MEDA II will go on supporting the structural adjustment programmes and the development of the private sector, paying special attention to the female entrepreneurs. The development of civil society will accompany the process of structural reform aiming at a balanced social development.

Regional Cooperation

Besides the bilateral track, Tunisia participates as well within the framework of the regional co-operation conducted under MEDA. This second track of the Barcelona Process provides for a multilateral approach within the Euro-Mediterranean Partnership. Tunisia participates in the Euromed Heritage regional programme. From horizontal budget lines, Tunisia benefited from a total of €30 Million, for its participation in the MEDA Democracy, economic cooperation, environment, family planning, the fight against AIDS, NGO co-financing and food aid.

Association Agreement

Following the establishment of the Euro-Mediterranean Partnership in Barcelona in November 1995 the Association Agreement between the EU and Tunisia, concluded in July 1995, entering into force in March 1998. The association agreement with Tunisia was the first of the new generation of Euro-Mediterranean agreements. Replacing the 1976 cooperation agreement, the Association Agreement adds to the long standing economic cooperation new fields such as the political dialogue and cultural exchange, thus assembling the three chapters of the Barcelona Declaration.

Although every Euro-Mediterranean Association Agreement signed by the EU and its Mediterranean partners is agreed on bilateral basis, there are certain common aspects to all of them: political dialogue, respect for human rights and democracy, establishment of WTO-compatible free trade over a transitional period of up to 12 years, provisions relating to intellectual property, services, public procurement, competition rules, state aids and monopolies, economic cooperation in a wide range of sectors, cooperation relating to social affairs and migration (including re-admission of illegal immigrants and cultural cooperation.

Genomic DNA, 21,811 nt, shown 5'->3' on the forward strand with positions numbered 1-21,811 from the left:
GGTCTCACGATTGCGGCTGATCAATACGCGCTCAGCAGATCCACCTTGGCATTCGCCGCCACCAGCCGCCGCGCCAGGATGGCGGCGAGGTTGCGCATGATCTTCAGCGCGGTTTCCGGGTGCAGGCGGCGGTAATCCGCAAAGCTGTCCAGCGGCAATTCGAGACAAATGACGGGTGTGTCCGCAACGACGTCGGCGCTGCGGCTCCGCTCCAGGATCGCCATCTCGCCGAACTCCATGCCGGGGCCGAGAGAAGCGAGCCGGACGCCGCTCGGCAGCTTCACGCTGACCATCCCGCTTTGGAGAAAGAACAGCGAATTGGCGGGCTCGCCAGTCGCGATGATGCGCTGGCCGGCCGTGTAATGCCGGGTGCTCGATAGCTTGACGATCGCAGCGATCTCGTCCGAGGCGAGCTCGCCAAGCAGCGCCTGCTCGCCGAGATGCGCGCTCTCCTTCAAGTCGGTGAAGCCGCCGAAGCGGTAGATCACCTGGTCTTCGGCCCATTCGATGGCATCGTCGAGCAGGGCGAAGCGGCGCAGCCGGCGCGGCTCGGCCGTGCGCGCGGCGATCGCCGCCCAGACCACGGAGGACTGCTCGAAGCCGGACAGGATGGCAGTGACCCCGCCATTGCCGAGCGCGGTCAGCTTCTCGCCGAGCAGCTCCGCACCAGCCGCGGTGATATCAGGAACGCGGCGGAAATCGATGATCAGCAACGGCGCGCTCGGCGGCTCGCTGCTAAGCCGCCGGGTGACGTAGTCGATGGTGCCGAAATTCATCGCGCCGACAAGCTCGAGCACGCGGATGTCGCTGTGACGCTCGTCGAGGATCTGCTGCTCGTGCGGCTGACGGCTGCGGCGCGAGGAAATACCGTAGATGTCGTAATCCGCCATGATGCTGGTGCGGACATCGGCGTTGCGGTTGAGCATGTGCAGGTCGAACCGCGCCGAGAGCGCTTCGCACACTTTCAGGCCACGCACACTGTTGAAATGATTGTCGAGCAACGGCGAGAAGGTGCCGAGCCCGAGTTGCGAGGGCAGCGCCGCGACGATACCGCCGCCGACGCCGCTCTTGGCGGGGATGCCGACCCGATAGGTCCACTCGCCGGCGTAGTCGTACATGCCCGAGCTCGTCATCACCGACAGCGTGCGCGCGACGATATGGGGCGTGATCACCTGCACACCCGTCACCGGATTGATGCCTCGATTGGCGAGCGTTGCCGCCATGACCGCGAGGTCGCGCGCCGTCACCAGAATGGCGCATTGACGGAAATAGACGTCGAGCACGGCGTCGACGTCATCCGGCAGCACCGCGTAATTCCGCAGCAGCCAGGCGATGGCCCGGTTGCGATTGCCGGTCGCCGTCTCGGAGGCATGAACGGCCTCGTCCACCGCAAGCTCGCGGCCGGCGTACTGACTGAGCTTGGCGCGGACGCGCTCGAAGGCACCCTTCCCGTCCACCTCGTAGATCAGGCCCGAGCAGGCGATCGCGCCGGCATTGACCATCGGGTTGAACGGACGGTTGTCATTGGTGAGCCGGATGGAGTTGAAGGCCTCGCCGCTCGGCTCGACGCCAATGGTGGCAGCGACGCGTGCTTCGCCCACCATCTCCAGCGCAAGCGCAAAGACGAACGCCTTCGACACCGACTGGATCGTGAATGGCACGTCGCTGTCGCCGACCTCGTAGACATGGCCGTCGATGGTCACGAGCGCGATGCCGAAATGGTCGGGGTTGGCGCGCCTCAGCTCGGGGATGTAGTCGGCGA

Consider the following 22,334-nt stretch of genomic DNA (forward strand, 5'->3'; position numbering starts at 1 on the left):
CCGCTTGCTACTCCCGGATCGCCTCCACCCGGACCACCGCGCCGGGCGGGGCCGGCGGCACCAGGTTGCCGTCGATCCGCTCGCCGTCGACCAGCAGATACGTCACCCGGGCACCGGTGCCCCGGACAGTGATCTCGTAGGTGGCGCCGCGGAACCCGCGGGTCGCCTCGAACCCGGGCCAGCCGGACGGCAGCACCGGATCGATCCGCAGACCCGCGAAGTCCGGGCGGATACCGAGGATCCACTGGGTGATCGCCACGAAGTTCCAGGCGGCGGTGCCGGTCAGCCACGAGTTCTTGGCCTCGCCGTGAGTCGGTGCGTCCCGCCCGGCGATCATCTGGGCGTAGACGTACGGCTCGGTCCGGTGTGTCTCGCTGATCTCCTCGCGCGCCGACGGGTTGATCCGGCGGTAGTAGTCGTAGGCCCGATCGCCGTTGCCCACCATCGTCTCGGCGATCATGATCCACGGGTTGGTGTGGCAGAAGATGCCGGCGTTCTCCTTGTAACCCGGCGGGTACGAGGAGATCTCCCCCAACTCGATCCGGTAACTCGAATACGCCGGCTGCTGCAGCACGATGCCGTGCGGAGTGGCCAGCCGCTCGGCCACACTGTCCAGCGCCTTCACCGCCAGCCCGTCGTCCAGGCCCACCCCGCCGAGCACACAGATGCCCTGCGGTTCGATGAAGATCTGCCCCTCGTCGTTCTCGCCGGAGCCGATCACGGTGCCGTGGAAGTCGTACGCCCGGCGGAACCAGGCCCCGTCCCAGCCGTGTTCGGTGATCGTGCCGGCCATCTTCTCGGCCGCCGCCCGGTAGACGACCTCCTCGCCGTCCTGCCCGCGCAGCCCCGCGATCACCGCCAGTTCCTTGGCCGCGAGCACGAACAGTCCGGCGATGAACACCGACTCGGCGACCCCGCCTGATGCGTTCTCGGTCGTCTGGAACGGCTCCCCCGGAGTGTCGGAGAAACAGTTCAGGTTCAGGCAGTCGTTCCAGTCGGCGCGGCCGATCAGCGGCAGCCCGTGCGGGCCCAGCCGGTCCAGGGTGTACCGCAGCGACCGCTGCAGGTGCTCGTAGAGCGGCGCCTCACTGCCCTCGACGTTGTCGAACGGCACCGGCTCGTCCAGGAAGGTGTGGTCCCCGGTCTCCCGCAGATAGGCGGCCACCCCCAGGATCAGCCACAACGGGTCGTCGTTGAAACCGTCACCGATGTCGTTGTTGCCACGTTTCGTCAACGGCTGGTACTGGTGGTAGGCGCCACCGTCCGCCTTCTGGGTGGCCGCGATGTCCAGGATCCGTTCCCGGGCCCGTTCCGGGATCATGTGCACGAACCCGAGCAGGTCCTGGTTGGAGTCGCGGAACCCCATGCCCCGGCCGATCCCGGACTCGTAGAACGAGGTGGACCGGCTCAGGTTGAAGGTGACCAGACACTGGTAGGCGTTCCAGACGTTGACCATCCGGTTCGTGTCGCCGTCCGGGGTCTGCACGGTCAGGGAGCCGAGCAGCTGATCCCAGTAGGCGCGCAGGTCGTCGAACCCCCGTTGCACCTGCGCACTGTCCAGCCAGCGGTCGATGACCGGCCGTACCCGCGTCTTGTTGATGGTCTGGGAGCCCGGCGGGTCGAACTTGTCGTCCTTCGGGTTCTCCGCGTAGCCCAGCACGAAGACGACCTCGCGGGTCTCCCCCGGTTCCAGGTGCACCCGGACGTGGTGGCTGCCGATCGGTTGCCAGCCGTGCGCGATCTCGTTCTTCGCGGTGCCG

The Agreements create two common institutions, the Association Council, at Ministerial level, and the Association Committee, at senior official level, which meet at regular basis(1).

Respect of human rights and democratic principles are an important element of political cooperation between the partners. The Agreements foresee the possibility to be suspended in the event of major human rights violations.

The main points of the EU-Tunisia Association Agreement economic chapter are the following:

  • Progressive establishment of a free-trade zone over a period of 12 years. Import taxes on EC products will diminish progressively in accordance with a calendar of listed products. Tunisia started already dismantling the tariffs in 1996, even before the agreement entered into force by 1998. Exceptional measures, limited to a maximum of 5 years, will allow the partner country to re-introduce or raise custom-duties to protect infant industries. This derogation will no longer be possible at the end of the 12-year transition period.
  • Free circulation of capitals will be instituted for direct investments in Tunisia as well as the possibility to repatriate incomes from the capital and all profits.
  • The tariff calendar and quota systems were firstly maintained for the agricultural and fisheries sectors, but they were reviewed in 2001. Mutual concessions were agreed for agricultural products, like the increasing preferential quota for Tunisian olive oil.

3. Trade Relations

Tunisian economy is strongly linked to the European Union. European member countries absorb 78% of Tunisian exports (€ 4.762 Million in 1999) and provide for 72% of its imports (€ 6.009 Million in 1999). Tunisia mainly imports from the European Union member states textiles and clothing, machinery, transport material and chemical products. The country’s exports are mainly textiles and clothing, machinery and agricultural products.

(1) Monthly calendar available at: EU’s Mediterranean Policy site